Bent Paddle in Duluth has been open for over a year now. Before they even opened the doors they wanted to have a sustainable business plan, not just for the beer making, but also for their employees.
Laura Mullen, the Co-Founder/VP Outreach and Events, told me,"I think that having your employees not touching toxic chemicals in the tap room or you know, considering their work–life balance. All of that is a part of a culture that is sustainable."
They use a green, non–toxic cleaner made from kelp in their tap–house.
They are also composting as much as they can, thanks to some help from WLSSD.
"The brewers drink a lot of coffee so all of the coffee grounds and filters are getting composted." says Mullen.
Left over grain after brewing is never wasted. Local farms pick up the spent grains for their livestock. Bent Paddle has also made efforts to reduce energy during the brewing process.
Bryon Tonnis, the Co-Founder/Director of Brewing Operations said, "We have 100% full on demand hot water system that are very efficient. We have variable frequency drives on all of our pumps that allow us to basically not run them at fully power all the time when we're using them."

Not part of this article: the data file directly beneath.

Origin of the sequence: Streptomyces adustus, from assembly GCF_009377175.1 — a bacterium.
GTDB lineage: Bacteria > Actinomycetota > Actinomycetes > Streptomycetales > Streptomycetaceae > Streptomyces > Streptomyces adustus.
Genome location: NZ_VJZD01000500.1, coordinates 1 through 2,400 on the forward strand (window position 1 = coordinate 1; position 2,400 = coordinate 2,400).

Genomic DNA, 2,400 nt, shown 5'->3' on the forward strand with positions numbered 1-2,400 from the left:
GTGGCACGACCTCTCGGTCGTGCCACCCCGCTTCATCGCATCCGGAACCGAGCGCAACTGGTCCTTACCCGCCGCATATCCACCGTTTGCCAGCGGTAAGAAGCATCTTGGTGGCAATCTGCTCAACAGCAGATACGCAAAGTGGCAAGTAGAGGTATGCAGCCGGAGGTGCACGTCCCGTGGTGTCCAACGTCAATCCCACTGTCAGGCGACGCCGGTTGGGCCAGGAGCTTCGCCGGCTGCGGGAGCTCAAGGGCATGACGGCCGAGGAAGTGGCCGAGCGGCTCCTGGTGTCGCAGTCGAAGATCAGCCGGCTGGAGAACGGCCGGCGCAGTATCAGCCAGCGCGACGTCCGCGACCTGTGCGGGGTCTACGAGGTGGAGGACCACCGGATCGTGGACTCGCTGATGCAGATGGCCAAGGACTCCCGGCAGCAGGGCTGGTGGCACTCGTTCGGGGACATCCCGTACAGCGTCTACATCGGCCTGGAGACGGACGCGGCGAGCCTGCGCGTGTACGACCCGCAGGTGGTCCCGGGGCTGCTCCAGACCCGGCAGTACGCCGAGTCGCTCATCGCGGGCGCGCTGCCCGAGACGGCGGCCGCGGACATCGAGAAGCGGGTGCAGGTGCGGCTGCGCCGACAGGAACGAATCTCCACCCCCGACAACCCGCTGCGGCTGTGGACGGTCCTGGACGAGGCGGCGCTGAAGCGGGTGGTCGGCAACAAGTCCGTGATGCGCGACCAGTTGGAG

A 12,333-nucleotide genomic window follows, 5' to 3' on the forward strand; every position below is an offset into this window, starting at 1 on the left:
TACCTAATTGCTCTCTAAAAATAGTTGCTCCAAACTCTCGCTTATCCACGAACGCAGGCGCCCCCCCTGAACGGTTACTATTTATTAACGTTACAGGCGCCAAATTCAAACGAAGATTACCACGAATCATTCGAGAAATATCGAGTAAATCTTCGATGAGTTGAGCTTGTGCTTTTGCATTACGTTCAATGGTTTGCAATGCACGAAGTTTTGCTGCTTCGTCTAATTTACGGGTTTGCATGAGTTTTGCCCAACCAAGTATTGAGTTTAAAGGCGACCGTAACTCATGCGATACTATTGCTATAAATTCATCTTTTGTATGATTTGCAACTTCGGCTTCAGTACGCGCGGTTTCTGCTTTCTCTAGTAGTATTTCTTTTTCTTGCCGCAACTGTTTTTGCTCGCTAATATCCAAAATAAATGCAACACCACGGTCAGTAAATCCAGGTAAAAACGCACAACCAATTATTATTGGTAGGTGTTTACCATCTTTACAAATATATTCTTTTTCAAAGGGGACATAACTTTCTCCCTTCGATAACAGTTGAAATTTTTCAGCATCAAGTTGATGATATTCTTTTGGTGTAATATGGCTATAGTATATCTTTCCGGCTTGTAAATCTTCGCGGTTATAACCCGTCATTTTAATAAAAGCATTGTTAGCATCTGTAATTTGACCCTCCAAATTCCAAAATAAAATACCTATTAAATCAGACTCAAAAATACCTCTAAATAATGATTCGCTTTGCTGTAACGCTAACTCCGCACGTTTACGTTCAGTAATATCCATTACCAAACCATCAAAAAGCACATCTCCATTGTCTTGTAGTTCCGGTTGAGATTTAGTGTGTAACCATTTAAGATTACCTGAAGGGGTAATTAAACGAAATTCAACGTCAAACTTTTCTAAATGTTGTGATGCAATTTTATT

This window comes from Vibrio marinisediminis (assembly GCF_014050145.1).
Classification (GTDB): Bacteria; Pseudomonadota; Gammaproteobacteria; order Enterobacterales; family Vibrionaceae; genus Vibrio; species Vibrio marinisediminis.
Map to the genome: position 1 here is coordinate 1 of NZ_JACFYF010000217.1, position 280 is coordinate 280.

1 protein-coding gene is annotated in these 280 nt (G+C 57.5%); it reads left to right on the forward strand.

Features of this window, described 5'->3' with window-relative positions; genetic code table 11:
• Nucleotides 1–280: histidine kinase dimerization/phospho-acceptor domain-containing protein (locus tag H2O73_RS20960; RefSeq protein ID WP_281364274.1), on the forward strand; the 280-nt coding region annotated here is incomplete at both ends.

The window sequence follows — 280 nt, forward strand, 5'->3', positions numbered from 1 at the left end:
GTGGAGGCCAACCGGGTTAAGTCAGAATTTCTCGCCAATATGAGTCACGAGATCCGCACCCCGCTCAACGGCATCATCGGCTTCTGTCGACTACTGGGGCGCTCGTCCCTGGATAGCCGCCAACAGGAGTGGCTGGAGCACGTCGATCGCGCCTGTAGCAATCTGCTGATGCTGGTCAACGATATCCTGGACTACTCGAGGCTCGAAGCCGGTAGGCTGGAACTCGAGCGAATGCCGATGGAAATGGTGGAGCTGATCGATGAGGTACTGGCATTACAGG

When the beer is done fermenting, it's put into cans or reusable kegs. Mullen says they decided cans because they are infinitely recyclable and....
Mullen says, "They come to us on a semi–truck load and you can actually get 30% more into a truck"
"Then glass?" I ask.
"Then glass bottles, yup." Mullen replies.
This means less truck loads and less fuel used. The young brewery and tap house look at every detail and finds ways to green it up.
"Anything that we can think of that could have a bit more of an eco–edge we do and there is sometimes a higher price point, sometimes the give and take it negligible, it is just important to us so we take that extra step to research it and if we have to, pay for it." Mullen states.
Bent Paddle also hosts a food truck Thursday, where patrons can bring food into the tap house to enjoy. The vendors have worked with the brewery to make all the utensils compostable.
Meteorologist Adam Lorch